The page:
You may think that having a "number two" every morning is good for you.
But now four gastroenterologists and one researcher have discredited the myth and have revealed that it is not necessary to relieve your bowels every day.
When writing in a piece for The Conversation, Australian experts even say that needing to go to the bathroom more than usual could signal an infection.
You may think that having a "number two" every morning is good for you. But now four gastroenterologists and one researcher have discredited the myth and have revealed that you do not need to relieve your bowels every day
Christopher Hair, gastroenterologist at Deakin University
The human body is complex, which helps explain why so many "normal" functions differ among people, including sleep, urination and defecation.
What is perceived as normal for many is out of the ordinary for others. Pooing is one of those examples of this range.
What is normal is well defined but it is broad. In many studies on normal "healthy" defecation, normal pooing varies from three times a day to three times a week.
Less than 40 percent of healthy people poop once a day.
Approaching an individual out of the ordinary can mean a disease, such as infection (pooing more) or cancer (bloodshed). Sometimes, not pooing at all could indicate a disease, such as a metabolic condition.
Damien Belobrajdic, researcher at the Commonwealth Scientific and Industrial Research Organization in Australia
Opening the intestines every day is not essential for the proper functioning of your digestive system.
However, long periods without bowel movements (fewer than three bowel movements per week) can cause a series of complications, such as hemorrhoids, anal fissures, or fecal impaction.
Constipation can be caused by many factors, including a variety of medical conditions, some medications (such as opioids, some antacids), nutritional supplements (such as iron) and, of course, a low-fiber diet.
The best way to promote optimal digestive health and regular bowel movements is to drink plenty of water and consume high-fiber foods at each meal.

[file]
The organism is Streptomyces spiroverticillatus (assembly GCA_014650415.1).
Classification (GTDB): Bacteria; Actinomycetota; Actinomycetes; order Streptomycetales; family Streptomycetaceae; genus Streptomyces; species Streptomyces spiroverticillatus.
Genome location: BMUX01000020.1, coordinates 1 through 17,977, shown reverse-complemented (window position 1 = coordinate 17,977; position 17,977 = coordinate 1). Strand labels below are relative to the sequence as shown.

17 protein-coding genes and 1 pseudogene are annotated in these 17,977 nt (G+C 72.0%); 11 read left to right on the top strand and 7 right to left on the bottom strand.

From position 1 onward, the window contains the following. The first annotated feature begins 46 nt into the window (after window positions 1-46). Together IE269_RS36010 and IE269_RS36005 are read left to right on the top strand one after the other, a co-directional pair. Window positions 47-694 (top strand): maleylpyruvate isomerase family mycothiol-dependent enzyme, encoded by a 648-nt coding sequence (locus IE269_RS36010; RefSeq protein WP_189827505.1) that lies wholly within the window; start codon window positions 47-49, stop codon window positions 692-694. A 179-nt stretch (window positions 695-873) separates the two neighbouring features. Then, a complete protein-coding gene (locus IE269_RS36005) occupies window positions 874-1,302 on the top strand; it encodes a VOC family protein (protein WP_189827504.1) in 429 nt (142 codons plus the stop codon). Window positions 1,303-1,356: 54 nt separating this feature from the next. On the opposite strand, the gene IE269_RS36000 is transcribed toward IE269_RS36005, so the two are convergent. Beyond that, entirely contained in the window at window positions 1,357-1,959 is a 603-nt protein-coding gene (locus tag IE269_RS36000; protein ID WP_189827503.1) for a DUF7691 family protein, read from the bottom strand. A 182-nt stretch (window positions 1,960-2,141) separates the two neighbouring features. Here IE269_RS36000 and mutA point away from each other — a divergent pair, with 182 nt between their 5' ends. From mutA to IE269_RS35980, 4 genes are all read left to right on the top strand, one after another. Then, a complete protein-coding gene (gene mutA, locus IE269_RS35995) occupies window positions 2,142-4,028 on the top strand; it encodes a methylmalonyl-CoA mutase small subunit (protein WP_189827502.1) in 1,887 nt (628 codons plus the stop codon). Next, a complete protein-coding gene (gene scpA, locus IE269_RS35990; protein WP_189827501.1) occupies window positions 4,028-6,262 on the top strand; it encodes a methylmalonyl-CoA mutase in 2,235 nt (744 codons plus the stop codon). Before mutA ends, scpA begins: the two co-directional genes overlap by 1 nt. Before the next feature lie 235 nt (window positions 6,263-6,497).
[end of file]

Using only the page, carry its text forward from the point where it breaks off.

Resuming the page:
This can be achieved through a varied diet that includes whole grain breads and cereals, legumes, nuts and seeds, vegetables and fresh fruits.
When writing in a piece for The Conversation, Australian experts even say that needing to go to the bathroom more than usual could signal an infection
Dan Worthley, gastroenterologist at the Medical and Health Research Institute of South Australia
In a large recent study of 4,775 people who reported "normal" bowel patterns, it was found that about 95 percent of people move their bowels between three and 21 times a week.
WHAT ARE THE TIPS TO KEEP YOUR STOOLS HEALTHY?
Eat more fiber – Constipation is often due to inadequate fiber. Good sources include fresh fruits and vegetables, beans, whole grains, nuts and bran-based cereal.
Drink more water – Because constipation is caused by dehydration in the colon, you should be sure to drink plenty of water. When well hydrated, less water will be extracted from the colon. This will keep your stool soft and easy to pass.
Do not trust laxatives – The incorrect use of laxatives can actually worsen the symptoms of constipation.
Reduce stress – This can cause spasms in the large intestine, causing pain and hard stools. Techniques that can help include yoga, meditation and exercise.
So between three times a day and three times a week, it's what I like to call the area of Goldilocks for pooing & # 39;
But as important as the frequency, it is the form. To describe the consistency of our feces, we use the Bristol Stool Form Scale scale, which uses a scale of seven points ranging from the 1 types hard separate lumps, such as nuts & # 39; up to 7 & # 39; watery & non-solid types & # 39 ;.
Type 4 ("Like a sausage or snake, soft and gentle") is Nirvana of all bowel actions, but 50 percent of normal patients report some variation of this.
Jakob Begun, gastroenterologist at the University of Queensland
Stools are the final product of our intestine that metabolizes our food, and consist of non-absorbed material, microbes and water.
Each week, the average person produces between 500 and 1,100 grams of stool.
The frequency of defecation is governed by many factors, including diet, intrinsic motor activity of the intestine, rectal capacity, behavioral factors, as well as the intestinal microbiome.
Studies have generally confirmed the "three and three" rule: the normal intestinal frequency varies between three times a day and once every three days.
When assessing whether people have constipation, emphasis is placed on the symptoms in addition to the frequency of bowel movements.
Therefore, a person who moves their bowels less often than once a day, but who has no discomfort, tension or other symptoms, is normal.
Vincent Ho, gastroenterologist at Western Sydney University
Studies in the United Kingdom and Sweden found that almost all patients had a frequency of bowel movements between three times a week and three times a day.
So it is believed that this is the normal range of how often you should go to the bathroom.
Experimenting temporary changes in bowel frequency or consistency is normal. It is known that many factors that are not diseases affect the frequency of bowel movements, which include fluid intake, physical activity, diet, age and social factors, such as the embarrassment of going to the bathroom at work.